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Trending Headlines: Will the beef industry ever be sustainable enough?

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The goal posts on climate and cattle will continue to move. Why aren’t we already applauding the beef industry’s environmental improvements?

For the global elite, sustainability and addressing climate change is a top priority, and if you haven’t noticed, the anti-beef articles have really ramped up in regards to this topic.

Now, there will be many companies and corporations, working with ranchers and feedlots, who will take advantage of incentives to become more “climate friendly,” and if you are an early adapter, you may even find increased profitability and sustainability for your efforts.

However, I’m here to say the obvious — you’ll never be sustainable enough for what they have in mind. You’ll never be green enough. Until maybe you’re growing crops for fake meat that is. Just like the animal rights activists who ask for an inch, they’ll never be satisfied until they take a mile.

The goal posts will keep moving, despite your best efforts. And when we really look at the beef industry, why aren’t we being celebrated for our ability to produce more beef using fewer natural resources that ever before?

Is that not the definition of sustainability? Does the nutrition provided in each three-ounce serving of beef not count? How about the benefits of the hundreds of by-products we enjoy from beef? Has there truly been a fair sustainability study on what the beef cow can do from nose-to-tail compared to a single-use synthetic product made in a lab?

I think you already know the answers to these questions. If not, ponder them while you browse today’s Trending Headlines and figure out how your ranch is going to survive these blatant and outright attacks to make you obsolete.

1. “Coming to a grocery store near you: low carbon beef” by Kate Gibson for CBS News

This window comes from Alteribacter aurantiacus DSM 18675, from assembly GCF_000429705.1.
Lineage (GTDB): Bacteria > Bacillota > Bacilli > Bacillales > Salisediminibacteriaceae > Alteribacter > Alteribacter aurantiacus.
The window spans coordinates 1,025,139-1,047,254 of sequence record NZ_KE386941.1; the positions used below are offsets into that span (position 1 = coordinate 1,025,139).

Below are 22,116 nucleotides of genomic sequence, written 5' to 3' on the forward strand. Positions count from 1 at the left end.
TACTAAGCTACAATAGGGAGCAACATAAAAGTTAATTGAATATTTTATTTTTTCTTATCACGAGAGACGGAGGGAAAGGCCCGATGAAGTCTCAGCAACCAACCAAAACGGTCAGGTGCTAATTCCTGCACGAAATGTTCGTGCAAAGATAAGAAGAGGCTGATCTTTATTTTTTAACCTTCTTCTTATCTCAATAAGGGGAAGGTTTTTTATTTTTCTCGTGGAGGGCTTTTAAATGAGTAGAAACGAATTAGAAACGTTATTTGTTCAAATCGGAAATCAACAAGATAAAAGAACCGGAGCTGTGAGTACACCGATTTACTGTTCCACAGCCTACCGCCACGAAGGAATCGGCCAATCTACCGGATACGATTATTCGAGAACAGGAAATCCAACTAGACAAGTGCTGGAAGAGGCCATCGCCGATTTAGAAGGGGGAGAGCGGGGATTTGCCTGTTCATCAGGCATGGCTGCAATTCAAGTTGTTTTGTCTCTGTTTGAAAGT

Gibson writes, “Meat eaters worried about climate change can soon put their money where their mouth is by purchasing steaks produced with a reduced carbon footprint. Americans already willing to pay more for organic food and grass-fed cattle would likely fork over more money for more sustainable steak, reasons Colin Beal, whose Stillwater, Oklahoma-based company, Low Carbon Beef (LCB), certifies cattle produced with 10% lower greenhouse gas emissions than the industry average.”

2. “Israeli firm is the latest to print out a ‘real beef’ lab-grown steak” by Ben Coxworth for New Atlas

Coxworth writes, “Earlier this year, we heard how two separate groups had developed the world's first lab-grown ribeye steak mand Waygu beef. Israeli startup MeaTech 3D is now joining their ranks, with a "cultivated steak" of its own.”

3. “How long will strong beef demand continue?” by Lee Schulz for Wisconsin Star Farmer

Schulz writes, “You have likely heard someone say, ‘Beef demand must be excellent as prices are sharply higher.’ This may or may not be true. Demand for beef is a schedule of quantities consumers are willing, and able, to buy over a range of prices. As you would expect, consumers buy less when prices rise. They buy more when prices fall. Importantly, demand is the entire set of those price and quantity pairs.”

4. “Cows are the new coal” by Aryn Baker for TIME

According to the article, “A new report produced by the FAIRR Initiative, an investor network worth about $45 trillion that is focused on the environmental, social and governance risks and opportunities of intensive livestock production, shows that the meat and dairy industries (including livestock suppliers to McDonalds, Walmart and Costco) is undermining COP26 pledges on methane reduction, by not tracking their own emissions and by failing to track those of their third-party suppliers.”

5. “Mission methane: More food companies turn to feed additives to reduce carbon footprint” by Lisa Held for Fortune

Held writes, “At the agriculture industry’s biggest conference on sustainability in November, Kelly Bengston, a senior vice president at Starbucks, said the company formed a new partnership in 2021 to begin to source milk from cows fed Agolin, a Swiss-made feed supplement derived from essential oils, to help reduce its methane emissions.

The opinions of Amanda Radke are not necessarily those of beefmagazine.com or Farm Progress.

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